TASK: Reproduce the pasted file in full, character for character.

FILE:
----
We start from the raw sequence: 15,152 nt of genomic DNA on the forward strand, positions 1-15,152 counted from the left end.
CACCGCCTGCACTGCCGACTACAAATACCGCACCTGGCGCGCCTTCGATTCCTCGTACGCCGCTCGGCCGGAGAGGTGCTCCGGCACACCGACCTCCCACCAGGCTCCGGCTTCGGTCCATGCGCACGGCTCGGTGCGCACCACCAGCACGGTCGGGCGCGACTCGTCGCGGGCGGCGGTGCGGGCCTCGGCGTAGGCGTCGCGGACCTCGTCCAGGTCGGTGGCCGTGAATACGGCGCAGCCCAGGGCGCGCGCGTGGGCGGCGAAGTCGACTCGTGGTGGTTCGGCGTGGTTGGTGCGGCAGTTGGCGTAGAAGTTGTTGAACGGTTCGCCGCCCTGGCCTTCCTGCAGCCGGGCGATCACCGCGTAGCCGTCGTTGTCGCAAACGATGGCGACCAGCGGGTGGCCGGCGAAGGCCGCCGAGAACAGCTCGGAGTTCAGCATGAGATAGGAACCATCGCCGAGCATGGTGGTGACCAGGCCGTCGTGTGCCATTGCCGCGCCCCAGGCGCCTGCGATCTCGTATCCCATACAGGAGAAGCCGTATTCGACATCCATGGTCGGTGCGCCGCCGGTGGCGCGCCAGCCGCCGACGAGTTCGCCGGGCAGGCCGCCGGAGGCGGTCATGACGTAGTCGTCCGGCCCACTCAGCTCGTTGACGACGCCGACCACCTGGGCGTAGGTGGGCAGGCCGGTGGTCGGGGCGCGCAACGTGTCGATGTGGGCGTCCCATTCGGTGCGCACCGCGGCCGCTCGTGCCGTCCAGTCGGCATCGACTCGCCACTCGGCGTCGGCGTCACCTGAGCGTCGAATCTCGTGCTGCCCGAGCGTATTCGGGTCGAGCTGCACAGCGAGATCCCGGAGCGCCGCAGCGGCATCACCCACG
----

We start from the raw sequence: 15,152 nt of genomic DNA on the forward strand, positions 1-15,152 counted from the left end.
CACCGCCTGCACTGCCGACTACAAATACCGCACCTGGCGCGCCTTCGATTCCTCGTACGCCGCTCGGCCGGAGAGGTGCTCCGGCACACCGACCTCCCACCAGGCTCCGGCTTCGGTCCATGCGCACGGCTCGGTGCGCACCACCAGCACGGTCGGGCGCGACTCGTCGCGGGCGGCGGTGCGGGCCTCGGCGTAGGCGTCGCGGACCTCGTCCAGGTCGGTGGCCGTGAATACGGCGCAGCCCAGGGCGCGCGCGTGGGCGGCGAAGTCGACTCGTGGTGGTTCGGCGTGGTTGGTGCGGCAGTTGGCGTAGAAGTTGTTGAACGGTTCGCCGCCCTGGCCTTCCTGCAGCCGGGCGATCACCGCGTAGCCGTCGTTGTCGCAAACGATGGCGACCAGCGGGTGGCCGGCGAAGGCCGCCGAGAACAGCTCGGAGTTCAGCATGAGATAGGAACCATCGCCGAGCATGGTGGTGACCAGGCCGTCGTGTGCCATTGCCGCGCCCCAGGCGCCTGCGATCTCGTATCCCATACAGGAGAAGCCGTATTCGACATCCATGGTCGGTGCGCCGCCGGTGGCGCGCCAGCCGCCGACGAGTTCGCCGGGCAGGCCGCCGGAGGCGGTCATGACGTAGTCGTCCGGCCCACTCAGCTCGTTGACGACGCCGACCACCTGGGCGTAGGTGGGCAGGCCGGTGGTCGGGGCGCGCAACGTGTCGATGTGGGCGTCCCATTCGGTGCGCACCGCGGCCGCTCGTGCCGTCCAGTCGGCATCGACTCGCCACTCGGCGTCGGCGTCACCTGAGCGTCGAATCTCGTGCTGCCCGAGCGTATTCGGGTCGAGCTGCACAGCGAGATCCCGGAGCGCCGCAGCGGCATCACCCACG